ITANI RASALANAVHO was deported by Israel recently as he tried to make his way into Palestine and the Occupied Territories for voluntary work. This is how he describes his ordeal.
I was going back on a three-month programme in the West Bank, to be based in Hebron. I was going to be doing human rights observations and providing protective presence, which I’ve done before. This was volunteer work I do with the Christian Peacemakers Team, which has eight missions around the world. One of them happens to be the one in the West Bank.
I left OR Tambo on Thursday 6 May, arriving in Addis Ababa and ultimately in Tel Aviv late on Friday afternoon. As soon as I got to the queue for passport checks, I was called to the side by a lady who requested my passport and asked me what I was coming to do. I told her I was coming for a church programme, knowing that if I said I was here for volunteer work, I was just going to be sent back – they don’t want people to come for humanitarian work. I told her that the length would still be determined, and she asked me if I had been here before – I had, so I said yes. She didn’t respond, but said that I had to go with her because I’d been there before. I was then put inside a room with a few people – around eight – and we waited there a few hours and were called in one by one. I was called to the side, and was taken in again. I was asked about what I was going to do, the length of my stay, the names of my parents… after that, I was asked whether I’d been part of any anti-government protests, and I said that I had not. Then I was asked if I think Israel is an apartheid state. I asked them why they were asking that, and the man questioning me said “because you have not been telling the truth.”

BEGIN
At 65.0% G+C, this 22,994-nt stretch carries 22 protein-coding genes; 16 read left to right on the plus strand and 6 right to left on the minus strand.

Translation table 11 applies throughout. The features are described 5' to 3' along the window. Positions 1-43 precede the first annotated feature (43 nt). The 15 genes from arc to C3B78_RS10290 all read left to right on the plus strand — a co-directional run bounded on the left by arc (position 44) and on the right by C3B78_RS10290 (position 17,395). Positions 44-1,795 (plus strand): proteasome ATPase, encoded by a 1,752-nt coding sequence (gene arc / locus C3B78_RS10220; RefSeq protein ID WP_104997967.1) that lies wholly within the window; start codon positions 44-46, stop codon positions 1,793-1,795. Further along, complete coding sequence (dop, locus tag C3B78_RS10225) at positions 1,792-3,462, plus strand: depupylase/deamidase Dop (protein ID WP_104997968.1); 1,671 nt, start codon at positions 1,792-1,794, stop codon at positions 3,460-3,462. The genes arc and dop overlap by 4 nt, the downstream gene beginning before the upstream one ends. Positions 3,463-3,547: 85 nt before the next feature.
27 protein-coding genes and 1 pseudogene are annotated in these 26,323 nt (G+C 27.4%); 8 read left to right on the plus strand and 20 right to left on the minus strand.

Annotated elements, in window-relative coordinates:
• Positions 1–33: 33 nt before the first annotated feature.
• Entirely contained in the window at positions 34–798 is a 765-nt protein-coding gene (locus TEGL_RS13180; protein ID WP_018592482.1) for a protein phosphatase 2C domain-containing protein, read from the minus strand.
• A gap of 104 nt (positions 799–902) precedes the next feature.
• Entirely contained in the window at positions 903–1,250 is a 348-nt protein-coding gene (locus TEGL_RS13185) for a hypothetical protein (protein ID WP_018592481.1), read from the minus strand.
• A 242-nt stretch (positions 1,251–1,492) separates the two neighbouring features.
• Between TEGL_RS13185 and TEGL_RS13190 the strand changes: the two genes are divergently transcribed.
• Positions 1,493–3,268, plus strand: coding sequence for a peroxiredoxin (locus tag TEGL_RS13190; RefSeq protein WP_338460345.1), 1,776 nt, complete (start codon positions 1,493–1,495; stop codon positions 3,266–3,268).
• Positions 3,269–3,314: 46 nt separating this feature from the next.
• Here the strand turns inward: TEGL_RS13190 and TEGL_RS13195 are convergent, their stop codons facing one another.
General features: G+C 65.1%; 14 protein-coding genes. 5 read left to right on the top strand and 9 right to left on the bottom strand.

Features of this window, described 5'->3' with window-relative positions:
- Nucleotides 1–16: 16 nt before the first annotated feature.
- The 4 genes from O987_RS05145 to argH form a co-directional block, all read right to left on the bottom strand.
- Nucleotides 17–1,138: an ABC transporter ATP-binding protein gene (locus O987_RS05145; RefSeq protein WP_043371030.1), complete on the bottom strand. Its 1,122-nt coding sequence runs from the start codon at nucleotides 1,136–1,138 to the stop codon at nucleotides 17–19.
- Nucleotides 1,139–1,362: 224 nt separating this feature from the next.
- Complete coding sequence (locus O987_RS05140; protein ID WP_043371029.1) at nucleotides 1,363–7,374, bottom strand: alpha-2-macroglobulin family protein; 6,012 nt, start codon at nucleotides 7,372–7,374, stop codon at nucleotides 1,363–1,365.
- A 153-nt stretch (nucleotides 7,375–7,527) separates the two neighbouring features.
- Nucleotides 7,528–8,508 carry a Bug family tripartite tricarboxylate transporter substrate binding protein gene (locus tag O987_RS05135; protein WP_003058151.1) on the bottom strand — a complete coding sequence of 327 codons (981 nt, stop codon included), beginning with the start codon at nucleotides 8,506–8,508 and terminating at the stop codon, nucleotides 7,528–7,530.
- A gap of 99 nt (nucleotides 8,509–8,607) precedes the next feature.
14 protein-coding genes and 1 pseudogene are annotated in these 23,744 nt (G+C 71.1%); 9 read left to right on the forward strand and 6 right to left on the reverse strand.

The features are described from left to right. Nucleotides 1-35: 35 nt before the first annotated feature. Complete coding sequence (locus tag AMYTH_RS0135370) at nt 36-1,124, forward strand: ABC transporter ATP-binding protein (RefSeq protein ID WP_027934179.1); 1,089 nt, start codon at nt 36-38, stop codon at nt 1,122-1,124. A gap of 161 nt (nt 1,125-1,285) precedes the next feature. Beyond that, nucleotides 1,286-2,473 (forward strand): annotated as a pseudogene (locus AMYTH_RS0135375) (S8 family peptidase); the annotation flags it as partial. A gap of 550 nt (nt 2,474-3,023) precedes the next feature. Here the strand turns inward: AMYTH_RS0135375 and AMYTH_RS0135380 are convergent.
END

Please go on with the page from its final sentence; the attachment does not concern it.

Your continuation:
He referred to a tweet referencing the article previously published by The Daily Vox wherein I stated my support for the Palestinian cause, and said to me, “there’s an article here saying that you would die for Palestinians. Is it you?”
I confirmed that it was me, and he asked me what I mean. I said that I meant that I am a peace-loving South African, willing to protect those who are oppressed in any way. I further said that even if an Israeli is being attacked unjustly, I would put my life on the line for him. That was when I was sent out back to the initial room.
I waited for 45 minutes before I was taken to another room. I was told to hand over my bags, and they were searched. I was then taken into another room, and told to strip my clothes off for a strip search. After that, I had to pack my bags again, and was taken back to the initial room, and then to a detention centre inside the airport premises. I was then taken yet again back to the initial room, where I was interrogated by the same guy. He asked me, “do you think Israel is an apartheid state?” I said yes. “You support BDS?” I said yes. I asked him, “Don’t you want to know WHY though?” He told me to keep quiet as he was the one interrogating. After this, I was taken to another room, where a picture was taken of me without my knowledge, and then I was taken back to the strip-search room. I went inside the room, got searched again, and returned back to the initial room. Three Ukrainian guys were then searched.